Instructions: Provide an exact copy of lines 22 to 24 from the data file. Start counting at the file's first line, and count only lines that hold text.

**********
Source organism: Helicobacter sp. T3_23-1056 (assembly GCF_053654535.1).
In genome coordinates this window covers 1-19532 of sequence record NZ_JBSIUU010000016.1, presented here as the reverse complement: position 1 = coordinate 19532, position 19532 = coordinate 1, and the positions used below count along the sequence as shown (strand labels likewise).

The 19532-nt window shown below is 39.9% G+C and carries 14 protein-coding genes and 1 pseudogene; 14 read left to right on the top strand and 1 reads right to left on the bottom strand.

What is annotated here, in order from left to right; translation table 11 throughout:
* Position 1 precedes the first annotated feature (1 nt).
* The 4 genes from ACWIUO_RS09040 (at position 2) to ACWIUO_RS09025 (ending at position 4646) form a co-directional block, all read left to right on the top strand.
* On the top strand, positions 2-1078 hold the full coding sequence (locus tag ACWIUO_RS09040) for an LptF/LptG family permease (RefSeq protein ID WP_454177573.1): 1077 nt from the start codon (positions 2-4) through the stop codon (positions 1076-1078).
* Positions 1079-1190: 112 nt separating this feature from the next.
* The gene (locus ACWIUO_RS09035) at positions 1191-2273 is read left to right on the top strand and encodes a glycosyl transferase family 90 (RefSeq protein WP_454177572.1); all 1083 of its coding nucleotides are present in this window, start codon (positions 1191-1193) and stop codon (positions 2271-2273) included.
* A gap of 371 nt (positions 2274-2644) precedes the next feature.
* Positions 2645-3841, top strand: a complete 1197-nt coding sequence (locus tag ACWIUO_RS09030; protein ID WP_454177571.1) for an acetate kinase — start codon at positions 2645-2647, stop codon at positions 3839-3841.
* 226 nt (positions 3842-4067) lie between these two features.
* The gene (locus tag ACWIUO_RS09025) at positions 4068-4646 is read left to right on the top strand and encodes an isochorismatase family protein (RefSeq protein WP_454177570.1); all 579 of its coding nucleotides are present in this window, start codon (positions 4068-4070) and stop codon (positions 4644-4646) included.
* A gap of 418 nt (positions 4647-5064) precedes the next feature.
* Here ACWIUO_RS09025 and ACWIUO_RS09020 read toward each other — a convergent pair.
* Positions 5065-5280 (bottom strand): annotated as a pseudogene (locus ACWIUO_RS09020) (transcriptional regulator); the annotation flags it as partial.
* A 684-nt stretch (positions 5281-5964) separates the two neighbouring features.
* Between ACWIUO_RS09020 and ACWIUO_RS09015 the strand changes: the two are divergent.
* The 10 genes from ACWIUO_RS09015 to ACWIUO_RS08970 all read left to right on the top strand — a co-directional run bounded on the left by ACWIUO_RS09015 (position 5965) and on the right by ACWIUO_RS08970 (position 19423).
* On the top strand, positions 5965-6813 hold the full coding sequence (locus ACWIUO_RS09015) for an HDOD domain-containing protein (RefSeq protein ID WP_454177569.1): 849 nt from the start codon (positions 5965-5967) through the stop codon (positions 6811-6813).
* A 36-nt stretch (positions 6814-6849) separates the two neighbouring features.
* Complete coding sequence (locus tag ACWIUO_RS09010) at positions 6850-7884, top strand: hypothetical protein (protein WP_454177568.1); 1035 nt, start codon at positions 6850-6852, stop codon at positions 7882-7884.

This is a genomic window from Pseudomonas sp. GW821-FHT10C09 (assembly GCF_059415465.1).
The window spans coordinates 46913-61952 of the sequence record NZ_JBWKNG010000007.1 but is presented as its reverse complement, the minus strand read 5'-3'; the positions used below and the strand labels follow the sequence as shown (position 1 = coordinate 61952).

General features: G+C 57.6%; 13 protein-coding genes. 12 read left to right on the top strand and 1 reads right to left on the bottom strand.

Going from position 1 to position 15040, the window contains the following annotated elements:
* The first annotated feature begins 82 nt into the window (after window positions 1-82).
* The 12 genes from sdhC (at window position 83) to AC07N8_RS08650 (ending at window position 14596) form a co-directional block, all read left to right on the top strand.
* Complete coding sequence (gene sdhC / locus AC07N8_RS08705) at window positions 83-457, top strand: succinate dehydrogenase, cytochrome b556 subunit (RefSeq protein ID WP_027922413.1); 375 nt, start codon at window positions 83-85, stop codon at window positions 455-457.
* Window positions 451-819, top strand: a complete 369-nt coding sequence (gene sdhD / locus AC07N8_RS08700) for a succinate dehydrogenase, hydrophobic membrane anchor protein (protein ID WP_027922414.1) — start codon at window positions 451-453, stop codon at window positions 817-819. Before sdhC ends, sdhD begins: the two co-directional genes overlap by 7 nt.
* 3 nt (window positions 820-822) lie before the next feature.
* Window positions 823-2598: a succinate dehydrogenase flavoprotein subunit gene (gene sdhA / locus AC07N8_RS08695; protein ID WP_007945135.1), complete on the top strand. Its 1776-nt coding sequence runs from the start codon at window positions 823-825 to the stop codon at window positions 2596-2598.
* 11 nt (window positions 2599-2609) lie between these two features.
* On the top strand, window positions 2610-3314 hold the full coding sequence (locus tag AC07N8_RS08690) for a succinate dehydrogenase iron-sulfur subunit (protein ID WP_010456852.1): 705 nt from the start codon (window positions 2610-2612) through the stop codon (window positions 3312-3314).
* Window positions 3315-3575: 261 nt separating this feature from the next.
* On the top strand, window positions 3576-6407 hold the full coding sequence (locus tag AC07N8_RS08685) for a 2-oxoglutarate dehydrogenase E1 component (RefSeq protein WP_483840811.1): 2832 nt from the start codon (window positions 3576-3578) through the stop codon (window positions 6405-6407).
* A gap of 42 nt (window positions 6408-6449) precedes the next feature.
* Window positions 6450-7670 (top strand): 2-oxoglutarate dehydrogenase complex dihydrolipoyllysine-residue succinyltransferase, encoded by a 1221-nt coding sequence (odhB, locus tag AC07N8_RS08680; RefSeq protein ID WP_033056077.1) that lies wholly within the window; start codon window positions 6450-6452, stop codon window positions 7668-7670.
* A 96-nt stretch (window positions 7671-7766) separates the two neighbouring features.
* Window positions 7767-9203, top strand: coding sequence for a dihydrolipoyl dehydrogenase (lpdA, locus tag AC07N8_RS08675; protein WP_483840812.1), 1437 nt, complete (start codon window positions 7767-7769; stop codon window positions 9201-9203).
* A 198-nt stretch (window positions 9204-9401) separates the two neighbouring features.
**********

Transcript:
* Complete coding sequence (locus tag ACWIUO_RS09010) at positions 6850-7884, top strand: hypothetical protein (protein WP_454177568.1); 1035 nt, start codon at positions 6850-6852, stop codon at positions 7882-7884.

This is a genomic window from Pseudomonas sp. GW821-FHT10C09 (assembly GCF_059415465.1).
The window spans coordinates 46913-61952 of the sequence record NZ_JBWKNG010000007.1 but is presented as its reverse complement, the minus strand read 5'-3'; the positions used below and the strand labels follow the sequence as shown (position 1 = coordinate 61952).